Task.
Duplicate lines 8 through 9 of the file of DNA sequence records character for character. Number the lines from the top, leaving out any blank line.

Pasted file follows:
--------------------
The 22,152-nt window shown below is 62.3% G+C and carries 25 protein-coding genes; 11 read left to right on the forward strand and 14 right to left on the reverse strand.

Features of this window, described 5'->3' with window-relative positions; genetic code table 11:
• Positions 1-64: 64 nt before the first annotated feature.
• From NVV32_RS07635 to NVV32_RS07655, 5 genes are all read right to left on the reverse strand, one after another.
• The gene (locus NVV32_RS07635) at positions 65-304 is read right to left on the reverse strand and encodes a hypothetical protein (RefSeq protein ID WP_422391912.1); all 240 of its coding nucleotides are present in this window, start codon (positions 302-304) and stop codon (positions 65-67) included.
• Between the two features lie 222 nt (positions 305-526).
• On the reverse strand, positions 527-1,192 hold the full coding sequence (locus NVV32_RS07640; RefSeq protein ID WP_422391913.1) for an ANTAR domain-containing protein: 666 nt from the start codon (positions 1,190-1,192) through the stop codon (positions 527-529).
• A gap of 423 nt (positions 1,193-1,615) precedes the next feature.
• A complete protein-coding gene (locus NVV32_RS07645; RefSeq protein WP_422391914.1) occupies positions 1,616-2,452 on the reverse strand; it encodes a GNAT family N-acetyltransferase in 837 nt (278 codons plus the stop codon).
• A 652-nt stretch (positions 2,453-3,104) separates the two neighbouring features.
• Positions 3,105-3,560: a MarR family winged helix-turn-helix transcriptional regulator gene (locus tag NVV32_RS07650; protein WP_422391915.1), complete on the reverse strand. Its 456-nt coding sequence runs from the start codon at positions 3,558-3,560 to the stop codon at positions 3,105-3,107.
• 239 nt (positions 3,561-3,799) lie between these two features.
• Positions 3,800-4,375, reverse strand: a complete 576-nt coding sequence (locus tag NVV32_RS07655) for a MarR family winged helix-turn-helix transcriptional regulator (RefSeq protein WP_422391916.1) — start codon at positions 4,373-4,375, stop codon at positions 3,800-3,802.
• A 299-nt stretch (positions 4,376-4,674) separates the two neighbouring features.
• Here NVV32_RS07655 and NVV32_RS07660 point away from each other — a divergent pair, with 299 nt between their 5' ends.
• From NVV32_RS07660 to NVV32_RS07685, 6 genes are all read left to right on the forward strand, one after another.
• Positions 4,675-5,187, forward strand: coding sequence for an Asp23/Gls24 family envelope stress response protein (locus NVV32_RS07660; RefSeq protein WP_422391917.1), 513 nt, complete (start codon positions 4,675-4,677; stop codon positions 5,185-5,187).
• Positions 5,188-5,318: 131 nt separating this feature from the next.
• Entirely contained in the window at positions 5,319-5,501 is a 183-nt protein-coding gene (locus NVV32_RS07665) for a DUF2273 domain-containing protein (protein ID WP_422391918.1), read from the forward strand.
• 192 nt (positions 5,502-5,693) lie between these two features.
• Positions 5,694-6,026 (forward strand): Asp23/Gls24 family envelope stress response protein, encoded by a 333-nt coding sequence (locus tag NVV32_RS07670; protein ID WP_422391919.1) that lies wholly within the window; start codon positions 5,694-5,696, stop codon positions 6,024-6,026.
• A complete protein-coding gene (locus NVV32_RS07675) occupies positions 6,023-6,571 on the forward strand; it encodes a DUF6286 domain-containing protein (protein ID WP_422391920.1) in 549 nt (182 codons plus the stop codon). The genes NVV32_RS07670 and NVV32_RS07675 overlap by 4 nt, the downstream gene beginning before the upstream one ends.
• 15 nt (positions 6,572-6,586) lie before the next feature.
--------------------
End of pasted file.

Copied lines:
• A gap of 423 nt (positions 1,193-1,615) precedes the next feature.
• A complete protein-coding gene (locus NVV32_RS07645; RefSeq protein WP_422391914.1) occupies positions 1,616-2,452 on the reverse strand; it encodes a GNAT family N-acetyltransferase in 837 nt (278 codons plus the stop codon).